Twice in the last two weeks, Missouri senators talked about how to appoint someone to serve as lieutenant governor, if current Lt. Gov. Mike Parson becomes governor.
And on Friday, they added language to a House bill, giving the governor the authority to fill a vacancy in the lieutenant governor's office, with the Senate's advice and consent.
On a 26-3 vote, that bill was sent back to the House, which can accept the changes this week or ask the Senate for a conference committee to work out a compromise on the different versions of the bill passed by the two chambers.
The Legislature's regular session must end at 6 p.m. Friday.
When he introduced the lieutenant governor language May 2, Sen. Rob Schaaf, R-St. Joseph, told colleagues: "I think that, at this time in history, we need to be prepared."
And Senate President Pro Tem Ron Richard, R-Joplin, told reporters Friday afternoon: "I think that (senators) wanted certainty about how it would be.
"The feeling is that that's the proper way to do it."
The vote came at the same time as lawyers for Gov. Eric Greitens and for the St. Louis Circuit Attorney's office were working to pick jurors for the governor's trial this week in St. Louis on a felony invasion of privacy charge.
If he's convicted of the Class D felony charge, Greitens could be sentenced to up to four years in prison.
On Feb. 22, a St. Louis grand jury indicted Greitens on a charge of taking a photograph of a woman, without her permission, while she was at least partially nude, bound and blindfolded - and taking that picture in a way that it could be shared with a computer.
The incident reportedly occurred in March 2015 - before Greitens launched his campaign for governor - in the basement of his St. Louis home.
The governor has admitted to being involved in an extramarital affair with the woman, but has denied doing anything illegal or criminal.
Greitens also has said Missourians will learn "the truth" during this week's trial, which he also has said is part of a "political witch hunt" to force him out of the office people elected him to serve in.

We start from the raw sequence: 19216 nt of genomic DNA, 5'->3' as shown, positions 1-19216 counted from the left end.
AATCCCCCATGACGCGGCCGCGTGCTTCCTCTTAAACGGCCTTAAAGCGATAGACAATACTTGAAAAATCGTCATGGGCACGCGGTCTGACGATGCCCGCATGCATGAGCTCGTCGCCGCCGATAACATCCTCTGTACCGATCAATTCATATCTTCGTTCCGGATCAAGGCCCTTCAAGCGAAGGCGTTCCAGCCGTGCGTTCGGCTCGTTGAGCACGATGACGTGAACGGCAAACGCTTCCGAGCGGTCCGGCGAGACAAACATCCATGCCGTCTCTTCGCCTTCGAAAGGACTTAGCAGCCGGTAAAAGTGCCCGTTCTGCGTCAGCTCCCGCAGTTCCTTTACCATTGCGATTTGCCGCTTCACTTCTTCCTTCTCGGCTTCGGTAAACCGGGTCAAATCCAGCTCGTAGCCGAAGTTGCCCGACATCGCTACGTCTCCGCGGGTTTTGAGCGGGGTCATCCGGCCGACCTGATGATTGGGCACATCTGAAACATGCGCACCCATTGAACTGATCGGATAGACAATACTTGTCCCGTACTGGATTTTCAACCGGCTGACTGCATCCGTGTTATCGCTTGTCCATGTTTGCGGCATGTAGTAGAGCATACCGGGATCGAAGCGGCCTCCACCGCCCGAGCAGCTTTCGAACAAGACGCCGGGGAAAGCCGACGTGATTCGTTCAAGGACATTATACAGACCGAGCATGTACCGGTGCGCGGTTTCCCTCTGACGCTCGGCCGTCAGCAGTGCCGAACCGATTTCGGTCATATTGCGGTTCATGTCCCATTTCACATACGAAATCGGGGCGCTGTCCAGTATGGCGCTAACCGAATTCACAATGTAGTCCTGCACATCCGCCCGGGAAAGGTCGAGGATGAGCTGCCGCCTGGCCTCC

And some believe a guilty verdict would force the governor to leave his office immediately.
But, even if the jury were to convict him in this week's trial, Greitens would not be forced out of office immediately.
Missouri law says any person "holding any public office, elective or appointive, under the government of this state or any agency or political subdivision thereof, who is convicted of an offense shall, upon sentencing, forfeit such office if he or she is convicted under the laws of this state of a felony."
That law also says the office is forfeited "upon sentencing."
But Missouri courts almost never impose a sentence right at the end of a criminal trial.
In most cases, when a person is found guilty of a crime, the state's Probation and Parole staff conducts a number of interviews and prepares a "sentencing advisory report" to help the judge determine what the appropriate sentence should be.
That report is not a public document - it is shared only with the prosecution and defense lawyers, the defendant, the judge and the P&P staff.
But Missouri's Constitution says the governor doesn't forfeit his office, even if he's convicted and sentenced.
It says: "Except as provided in this constitution, all officers not subject to impeachment shall be subject to removal from office in the manner and for the causes provided by law."
And the governor is one of the offices "liable to impeachment for crimes, misconduct, habitual drunkenness, willful neglect of duty, corruption in office, incompetency, or any offense involving moral turpitude or oppression in office."
(The other offices where impeachment applies are "all elective executive officials of the state, and judges of the supreme court, courts of appeals and circuit courts.")
The Missouri Supreme Court has ruled twice - in 1930 and again in 1995 - that the impeachment process is the only way Missouri's statewide elected officials can be removed from their offices.
In 1930, then-State Treasurer Larry Brunk was accused of financial malfeasance, and there was an effort to remove him from office without asking the House to impeach him.
In a unanimous decision in a case known as Shartel v. Brunk, the Supreme Court ruled: "The Constitution clothes the Legislature with sole power of removal by impeachment proceedings, and it cannot strip itself of that constitutional authority or lodge it elsewhere."
Even though the high court generally is considered "a court of last resort" whose decisions are final and conclusive, the court said, any decision it reached in the Brunk case would not have been final, because he still would be "subject to be removed from his office by the Legislature."